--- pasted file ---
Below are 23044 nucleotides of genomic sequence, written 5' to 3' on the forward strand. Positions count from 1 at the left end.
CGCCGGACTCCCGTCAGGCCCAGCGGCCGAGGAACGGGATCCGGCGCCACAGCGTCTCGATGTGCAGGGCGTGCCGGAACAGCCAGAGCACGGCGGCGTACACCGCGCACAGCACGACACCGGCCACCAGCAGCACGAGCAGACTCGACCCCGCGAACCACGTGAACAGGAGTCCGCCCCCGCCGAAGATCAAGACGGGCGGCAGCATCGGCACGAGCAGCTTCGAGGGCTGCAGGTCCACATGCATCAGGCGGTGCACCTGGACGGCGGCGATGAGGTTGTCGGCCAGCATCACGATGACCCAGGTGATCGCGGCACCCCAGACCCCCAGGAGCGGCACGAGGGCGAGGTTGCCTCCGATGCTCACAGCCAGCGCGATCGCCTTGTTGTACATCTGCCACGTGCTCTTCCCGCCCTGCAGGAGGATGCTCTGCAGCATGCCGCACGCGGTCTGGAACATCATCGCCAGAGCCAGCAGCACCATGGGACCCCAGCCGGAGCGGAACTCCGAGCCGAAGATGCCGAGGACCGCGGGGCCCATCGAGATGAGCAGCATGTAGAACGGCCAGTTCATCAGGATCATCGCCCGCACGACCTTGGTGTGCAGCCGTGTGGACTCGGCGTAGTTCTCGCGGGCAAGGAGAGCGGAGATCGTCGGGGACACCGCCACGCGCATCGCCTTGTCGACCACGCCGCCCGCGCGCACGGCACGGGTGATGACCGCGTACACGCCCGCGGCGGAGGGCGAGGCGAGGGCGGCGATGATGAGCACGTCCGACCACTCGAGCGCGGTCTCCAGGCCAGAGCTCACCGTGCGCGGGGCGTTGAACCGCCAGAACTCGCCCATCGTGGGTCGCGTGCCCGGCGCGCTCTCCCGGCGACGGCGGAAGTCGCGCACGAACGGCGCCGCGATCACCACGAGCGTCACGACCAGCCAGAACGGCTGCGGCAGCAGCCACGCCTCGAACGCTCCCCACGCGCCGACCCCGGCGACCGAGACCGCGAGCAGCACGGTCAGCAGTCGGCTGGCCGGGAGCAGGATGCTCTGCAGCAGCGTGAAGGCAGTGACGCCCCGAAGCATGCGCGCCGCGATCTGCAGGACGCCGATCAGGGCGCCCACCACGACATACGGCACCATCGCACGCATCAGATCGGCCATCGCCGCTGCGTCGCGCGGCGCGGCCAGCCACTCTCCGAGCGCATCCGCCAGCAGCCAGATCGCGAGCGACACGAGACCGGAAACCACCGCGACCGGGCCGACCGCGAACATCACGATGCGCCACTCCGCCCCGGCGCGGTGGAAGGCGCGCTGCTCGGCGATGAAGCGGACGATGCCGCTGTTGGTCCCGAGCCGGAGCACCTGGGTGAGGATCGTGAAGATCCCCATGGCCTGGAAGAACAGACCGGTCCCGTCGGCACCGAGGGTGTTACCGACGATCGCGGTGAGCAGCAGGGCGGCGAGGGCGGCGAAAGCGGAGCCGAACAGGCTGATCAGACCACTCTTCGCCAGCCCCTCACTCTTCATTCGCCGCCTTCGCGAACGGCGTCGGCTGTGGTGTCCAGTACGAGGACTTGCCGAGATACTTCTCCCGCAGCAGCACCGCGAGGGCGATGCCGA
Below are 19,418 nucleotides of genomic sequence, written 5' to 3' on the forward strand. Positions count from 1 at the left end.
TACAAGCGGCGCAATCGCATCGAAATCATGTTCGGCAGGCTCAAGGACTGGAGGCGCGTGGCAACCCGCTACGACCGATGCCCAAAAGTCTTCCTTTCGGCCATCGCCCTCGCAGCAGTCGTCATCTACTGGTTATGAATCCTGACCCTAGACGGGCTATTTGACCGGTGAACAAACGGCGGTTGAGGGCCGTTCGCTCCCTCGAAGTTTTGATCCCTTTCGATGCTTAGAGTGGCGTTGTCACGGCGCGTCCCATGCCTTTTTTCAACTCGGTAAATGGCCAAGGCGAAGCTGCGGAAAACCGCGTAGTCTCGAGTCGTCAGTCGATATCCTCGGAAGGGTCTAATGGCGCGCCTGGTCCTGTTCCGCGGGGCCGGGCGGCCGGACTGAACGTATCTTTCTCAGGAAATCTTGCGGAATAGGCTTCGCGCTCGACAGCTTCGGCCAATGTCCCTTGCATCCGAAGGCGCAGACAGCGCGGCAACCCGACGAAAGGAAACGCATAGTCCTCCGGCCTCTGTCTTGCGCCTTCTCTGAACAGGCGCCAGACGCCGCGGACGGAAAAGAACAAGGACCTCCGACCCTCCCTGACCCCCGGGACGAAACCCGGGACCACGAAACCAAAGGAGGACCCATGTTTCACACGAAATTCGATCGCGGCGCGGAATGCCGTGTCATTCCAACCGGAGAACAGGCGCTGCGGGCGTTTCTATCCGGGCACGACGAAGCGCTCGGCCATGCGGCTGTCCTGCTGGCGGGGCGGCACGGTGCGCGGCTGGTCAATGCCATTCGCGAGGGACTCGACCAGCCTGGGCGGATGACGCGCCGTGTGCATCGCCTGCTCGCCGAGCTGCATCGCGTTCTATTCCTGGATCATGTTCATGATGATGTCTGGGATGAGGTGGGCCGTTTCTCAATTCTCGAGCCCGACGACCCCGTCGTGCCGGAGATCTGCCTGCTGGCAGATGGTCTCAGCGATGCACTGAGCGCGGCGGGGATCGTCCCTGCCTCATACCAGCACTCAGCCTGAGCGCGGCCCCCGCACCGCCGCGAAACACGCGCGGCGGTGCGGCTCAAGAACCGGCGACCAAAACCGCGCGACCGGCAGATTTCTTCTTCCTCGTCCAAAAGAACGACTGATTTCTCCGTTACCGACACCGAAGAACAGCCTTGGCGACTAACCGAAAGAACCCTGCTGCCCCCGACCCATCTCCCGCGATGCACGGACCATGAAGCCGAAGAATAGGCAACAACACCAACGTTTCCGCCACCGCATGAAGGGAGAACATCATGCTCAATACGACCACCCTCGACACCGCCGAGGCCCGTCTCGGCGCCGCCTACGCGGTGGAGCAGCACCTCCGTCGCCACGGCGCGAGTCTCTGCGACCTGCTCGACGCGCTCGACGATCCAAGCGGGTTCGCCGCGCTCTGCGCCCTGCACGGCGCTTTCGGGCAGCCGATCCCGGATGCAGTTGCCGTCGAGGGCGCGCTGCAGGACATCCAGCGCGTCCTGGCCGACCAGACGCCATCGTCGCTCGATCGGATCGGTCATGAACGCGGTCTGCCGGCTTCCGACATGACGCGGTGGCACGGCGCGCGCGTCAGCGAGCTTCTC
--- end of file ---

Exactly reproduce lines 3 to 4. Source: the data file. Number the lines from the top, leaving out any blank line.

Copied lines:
Below are 19,418 nucleotides of genomic sequence, written 5' to 3' on the forward strand. Positions count from 1 at the left end.
TACAAGCGGCGCAATCGCATCGAAATCATGTTCGGCAGGCTCAAGGACTGGAGGCGCGTGGCAACCCGCTACGACCGATGCCCAAAAGTCTTCCTTTCGGCCATCGCCCTCGCAGCAGTCGTCATCTACTGGTTATGAATCCTGACCCTAGACGGGCTATTTGACCGGTGAACAAACGGCGGTTGAGGGCCGTTCGCTCCCTCGAAGTTTTGATCCCTTTCGATGCTTAGAGTGGCGTTGTCACGGCGCGTCCCATGCCTTTTTTCAACTCGGTAAATGGCCAAGGCGAAGCTGCGGAAAACCGCGTAGTCTCGAGTCGTCAGTCGATATCCTCGGAAGGGTCTAATGGCGCGCCTGGTCCTGTTCCGCGGGGCCGGGCGGCCGGACTGAACGTATCTTTCTCAGGAAATCTTGCGGAATAGGCTTCGCGCTCGACAGCTTCGGCCAATGTCCCTTGCATCCGAAGGCGCAGACAGCGCGGCAACCCGACGAAAGGAAACGCATAGTCCTCCGGCCTCTGTCTTGCGCCTTCTCTGAACAGGCGCCAGACGCCGCGGACGGAAAAGAACAAGGACCTCCGACCCTCCCTGACCCCCGGGACGAAACCCGGGACCACGAAACCAAAGGAGGACCCATGTTTCACACGAAATTCGATCGCGGCGCGGAATGCCGTGTCATTCCAACCGGAGAACAGGCGCTGCGGGCGTTTCTATCCGGGCACGACGAAGCGCTCGGCCATGCGGCTGTCCTGCTGGCGGGGCGGCACGGTGCGCGGCTGGTCAATGCCATTCGCGAGGGACTCGACCAGCCTGGGCGGATGACGCGCCGTGTGCATCGCCTGCTCGCCGAGCTGCATCGCGTTCTATTCCTGGATCATGTTCATGATGATGTCTGGGATGAGGTGGGCCGTTTCTCAATTCTCGAGCCCGACGACCCCGTCGTGCCGGAGATCTGCCTGCTGGCAGATGGTCTCAGCGATGCACTGAGCGCGGCGGGGATCGTCCCTGCCTCATACCAGCACTCAGCCTGAGCGCGGCCCCCGCACCGCCGCGAAACACGCGCGGCGGTGCGGCTCAAGAACCGGCGACCAAAACCGCGCGACCGGCAGATTTCTTCTTCCTCGTCCAAAAGAACGACTGATTTCTCCGTTACCGACACCGAAGAACAGCCTTGGCGACTAACCGAAAGAACCCTGCTGCCCCCGACCCATCTCCCGCGATGCACGGACCATGAAGCCGAAGAATAGGCAACAACACCAACGTTTCCGCCACCGCATGAAGGGAGAACATCATGCTCAATACGACCACCCTCGACACCGCCGAGGCCCGTCTCGGCGCCGCCTACGCGGTGGAGCAGCACCTCCGTCGCCACGGCGCGAGTCTCTGCGACCTGCTCGACGCGCTCGACGATCCAAGCGGGTTCGCCGCGCTCTGCGCCCTGCACGGCGCTTTCGGGCAGCCGATCCCGGATGCAGTTGCCGTCGAGGGCGCGCTGCAGGACATCCAGCGCGTCCTGGCCGACCAGACGCCATCGTCGCTCGATCGGATCGGTCATGAACGCGGTCTGCCGGCTTCCGACATGACGCGGTGGCACGGCGCGCGCGTCAGCGAGCTTCTC